History Shows Emerging Markets Can't Ignore Politics Much Longer

Updated on
  • Markets near records relative to measure of domestic turmoil
  • Data shows that on long-term basis, politics influence assets

Emerging market investors may have become too complacent about political risk.

Stocks, bonds and currencies of developing nations have soared over the past 21 months, despite tremors on the global landscape from Brexit to Donald Trump’s U.S. presidency, not to mention coups and impeachments in their own backyards. Emerging assets are trading at or near record highs relative to a gauge of their political risk, according to data compiled by Bloomberg. There’s a similar trend for inflows into exchange-traded funds.

But if history is a guide, gains and losses in developing markets are influenced by domestic stability levels in the long run. So when the U.S. Federal Reserve closes the tap of easy money and starts chipping away at the appeal of riskier assets, investors are likely to think twice about buying into markets and funds that could get swept up in a contagion selloff.

Some money managers are already factoring that in, becoming increasingly selective about which developing nations to place their wagers on, instead of betting on the asset class as a whole, according to Claudio Irigoyen, a New York-based Bank of America Merrill Lynch strategist who has been discussing the topic with clients. Investors are more focused than ever on diversifying across countries, and domestic issues are their top short-term concern, he wrote.

‘Risks Overstated’

Yet the predominant mood in the market is that political risks are often exaggerated. Sean Newman, an Atlanta-based senior money manager who helps oversee $908 billion at Invesco Ltd., says that while the potential for one-off events upending individual markets can’t be discounted, they won’t have a widespread impact on emerging assets as a whole.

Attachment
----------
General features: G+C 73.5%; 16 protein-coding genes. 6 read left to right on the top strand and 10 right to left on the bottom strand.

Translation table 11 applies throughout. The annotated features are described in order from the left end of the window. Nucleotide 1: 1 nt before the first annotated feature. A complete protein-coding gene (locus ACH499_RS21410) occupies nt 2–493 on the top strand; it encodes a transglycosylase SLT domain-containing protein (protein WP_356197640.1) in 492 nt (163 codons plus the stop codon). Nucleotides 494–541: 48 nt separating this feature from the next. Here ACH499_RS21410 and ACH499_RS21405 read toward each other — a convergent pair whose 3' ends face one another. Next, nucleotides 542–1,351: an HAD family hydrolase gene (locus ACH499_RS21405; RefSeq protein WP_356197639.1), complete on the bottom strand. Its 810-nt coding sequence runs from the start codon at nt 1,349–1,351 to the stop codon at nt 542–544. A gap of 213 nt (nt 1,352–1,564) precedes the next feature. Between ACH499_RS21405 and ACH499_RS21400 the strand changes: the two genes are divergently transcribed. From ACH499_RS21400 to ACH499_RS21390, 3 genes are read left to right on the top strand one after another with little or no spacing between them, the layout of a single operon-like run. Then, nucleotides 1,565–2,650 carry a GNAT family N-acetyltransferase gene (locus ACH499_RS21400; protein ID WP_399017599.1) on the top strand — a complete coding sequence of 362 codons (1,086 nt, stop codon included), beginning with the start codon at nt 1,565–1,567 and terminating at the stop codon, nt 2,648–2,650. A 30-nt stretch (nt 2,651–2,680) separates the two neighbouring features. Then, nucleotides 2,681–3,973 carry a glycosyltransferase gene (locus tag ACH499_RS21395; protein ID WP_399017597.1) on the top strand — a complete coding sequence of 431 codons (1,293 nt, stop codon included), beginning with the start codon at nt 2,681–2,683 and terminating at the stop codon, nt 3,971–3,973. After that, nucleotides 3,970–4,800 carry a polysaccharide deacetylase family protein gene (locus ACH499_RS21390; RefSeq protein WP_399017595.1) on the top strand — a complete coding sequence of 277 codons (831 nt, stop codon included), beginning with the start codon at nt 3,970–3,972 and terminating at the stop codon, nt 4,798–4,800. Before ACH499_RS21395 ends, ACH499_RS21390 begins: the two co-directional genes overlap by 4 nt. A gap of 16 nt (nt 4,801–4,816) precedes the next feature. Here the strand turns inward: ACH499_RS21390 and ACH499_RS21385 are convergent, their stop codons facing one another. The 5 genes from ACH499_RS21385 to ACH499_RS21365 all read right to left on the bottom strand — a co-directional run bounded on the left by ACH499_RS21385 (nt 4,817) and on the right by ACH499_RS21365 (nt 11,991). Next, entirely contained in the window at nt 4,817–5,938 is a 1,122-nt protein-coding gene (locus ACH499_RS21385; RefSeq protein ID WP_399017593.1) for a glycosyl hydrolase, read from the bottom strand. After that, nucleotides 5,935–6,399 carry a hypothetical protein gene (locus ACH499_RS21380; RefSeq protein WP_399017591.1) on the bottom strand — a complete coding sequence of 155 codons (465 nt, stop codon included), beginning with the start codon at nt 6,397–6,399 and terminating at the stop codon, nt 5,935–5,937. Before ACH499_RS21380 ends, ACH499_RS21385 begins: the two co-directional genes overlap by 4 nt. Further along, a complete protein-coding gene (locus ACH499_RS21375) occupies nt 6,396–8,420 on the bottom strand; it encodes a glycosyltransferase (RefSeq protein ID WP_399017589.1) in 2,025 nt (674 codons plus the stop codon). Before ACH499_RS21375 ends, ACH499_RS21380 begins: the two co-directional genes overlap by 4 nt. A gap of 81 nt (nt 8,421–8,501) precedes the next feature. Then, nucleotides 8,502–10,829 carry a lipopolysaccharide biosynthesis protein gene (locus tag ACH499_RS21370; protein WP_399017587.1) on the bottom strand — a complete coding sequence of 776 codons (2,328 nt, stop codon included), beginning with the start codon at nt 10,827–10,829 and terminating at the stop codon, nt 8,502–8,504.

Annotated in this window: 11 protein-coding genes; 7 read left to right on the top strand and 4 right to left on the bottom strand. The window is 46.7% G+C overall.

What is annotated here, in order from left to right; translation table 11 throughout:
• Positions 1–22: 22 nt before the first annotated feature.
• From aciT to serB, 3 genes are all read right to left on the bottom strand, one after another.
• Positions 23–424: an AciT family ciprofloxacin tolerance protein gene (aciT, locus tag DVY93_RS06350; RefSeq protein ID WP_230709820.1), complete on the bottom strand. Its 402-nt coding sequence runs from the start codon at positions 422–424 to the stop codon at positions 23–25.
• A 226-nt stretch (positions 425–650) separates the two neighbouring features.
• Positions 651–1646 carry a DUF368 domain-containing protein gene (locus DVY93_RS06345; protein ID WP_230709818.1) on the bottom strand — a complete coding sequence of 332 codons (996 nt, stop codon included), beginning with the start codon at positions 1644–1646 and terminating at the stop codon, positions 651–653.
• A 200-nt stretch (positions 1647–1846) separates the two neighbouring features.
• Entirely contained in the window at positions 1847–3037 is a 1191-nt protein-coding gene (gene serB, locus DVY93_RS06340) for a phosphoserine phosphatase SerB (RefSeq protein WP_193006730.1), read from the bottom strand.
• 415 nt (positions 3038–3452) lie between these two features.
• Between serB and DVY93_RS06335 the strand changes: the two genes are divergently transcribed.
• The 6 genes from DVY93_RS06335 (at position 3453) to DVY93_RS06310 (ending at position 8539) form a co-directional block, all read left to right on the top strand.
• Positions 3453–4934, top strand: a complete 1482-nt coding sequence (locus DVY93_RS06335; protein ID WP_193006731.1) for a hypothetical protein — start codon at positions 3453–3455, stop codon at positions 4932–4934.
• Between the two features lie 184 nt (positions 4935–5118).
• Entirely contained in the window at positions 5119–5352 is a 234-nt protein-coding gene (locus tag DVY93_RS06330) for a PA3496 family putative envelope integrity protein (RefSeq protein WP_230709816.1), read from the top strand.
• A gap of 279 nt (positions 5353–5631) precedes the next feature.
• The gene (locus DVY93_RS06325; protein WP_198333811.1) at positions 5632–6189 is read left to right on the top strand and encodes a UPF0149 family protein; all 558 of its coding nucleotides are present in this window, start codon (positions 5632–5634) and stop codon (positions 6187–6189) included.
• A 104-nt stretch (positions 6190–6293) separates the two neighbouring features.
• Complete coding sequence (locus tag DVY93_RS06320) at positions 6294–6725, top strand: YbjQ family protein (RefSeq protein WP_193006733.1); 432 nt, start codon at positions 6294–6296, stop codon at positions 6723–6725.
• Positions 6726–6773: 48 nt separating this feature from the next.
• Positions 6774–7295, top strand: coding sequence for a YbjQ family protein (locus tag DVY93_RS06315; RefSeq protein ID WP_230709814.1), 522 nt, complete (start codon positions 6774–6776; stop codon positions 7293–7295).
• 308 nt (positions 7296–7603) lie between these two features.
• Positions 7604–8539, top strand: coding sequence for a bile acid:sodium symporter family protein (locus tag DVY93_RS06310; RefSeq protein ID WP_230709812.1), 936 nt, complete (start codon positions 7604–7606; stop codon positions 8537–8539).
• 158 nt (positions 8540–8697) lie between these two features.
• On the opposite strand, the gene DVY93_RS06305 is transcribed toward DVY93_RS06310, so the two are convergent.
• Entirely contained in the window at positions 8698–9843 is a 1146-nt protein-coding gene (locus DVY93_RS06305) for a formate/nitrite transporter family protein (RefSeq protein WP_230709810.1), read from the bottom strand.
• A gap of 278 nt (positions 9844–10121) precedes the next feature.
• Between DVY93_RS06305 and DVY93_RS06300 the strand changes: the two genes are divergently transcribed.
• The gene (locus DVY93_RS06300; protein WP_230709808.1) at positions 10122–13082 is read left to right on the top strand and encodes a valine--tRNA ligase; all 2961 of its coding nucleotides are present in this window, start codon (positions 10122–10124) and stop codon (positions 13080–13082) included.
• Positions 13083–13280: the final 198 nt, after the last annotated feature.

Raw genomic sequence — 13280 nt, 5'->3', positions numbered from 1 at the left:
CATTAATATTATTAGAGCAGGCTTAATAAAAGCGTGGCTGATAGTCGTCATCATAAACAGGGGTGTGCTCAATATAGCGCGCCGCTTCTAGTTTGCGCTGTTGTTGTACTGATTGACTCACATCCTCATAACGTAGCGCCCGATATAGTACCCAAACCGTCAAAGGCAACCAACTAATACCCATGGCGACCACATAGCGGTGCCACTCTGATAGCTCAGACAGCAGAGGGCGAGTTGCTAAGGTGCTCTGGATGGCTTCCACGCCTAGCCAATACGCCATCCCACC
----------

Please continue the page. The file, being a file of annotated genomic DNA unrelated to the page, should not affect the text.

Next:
“It’s not that political risk isn’t relevant,” said Charles Robertson, Renaissance Capital Ltd.’s London-based global chief economist. “It’s just that it shouldn’t be overstated.” Unless there’s a negative impact on economic growth, then markets won’t suffer as much as some fear, he said.

Still, a flurry of idiosyncratic uncertainties are coming together to make the next 12 months potentially turbulent for emerging markets.

  • South Africa faces a potential downgrade of its local-currency credit rating as infighting in the ruling party threatens to leave the government in limbo
  • Turkey has been embroiled in diplomatic rows with the U.S. and Germany
  • According to a poll in Brazil, market favorites are lagging behind rivals in the run-up to next year’s presidential elections
  • In Mexico, the chances Andres Manuel Lopez Obrador may become the nation’s next president has sent the implied volatility on the peso soaring because he opposes efforts to open the economy and promises to boost social-welfare spending. The Trump administration has also adopted an aggressive stance on free-trade talks with the Latin American nation

Each of these events risks turning the tide against emerging markets, according to Pacific Investment Management Co. LLC.

“All political events are worth scrutiny as they can signal both a change of a country’s trajectory, as well as risk a spike in pre-election spending,” said Yacov Arnopolin, a London-based money manager at Pimco.

Emerging-market stocks traded near a six-year high and currencies rose for a fourth day Thursday.

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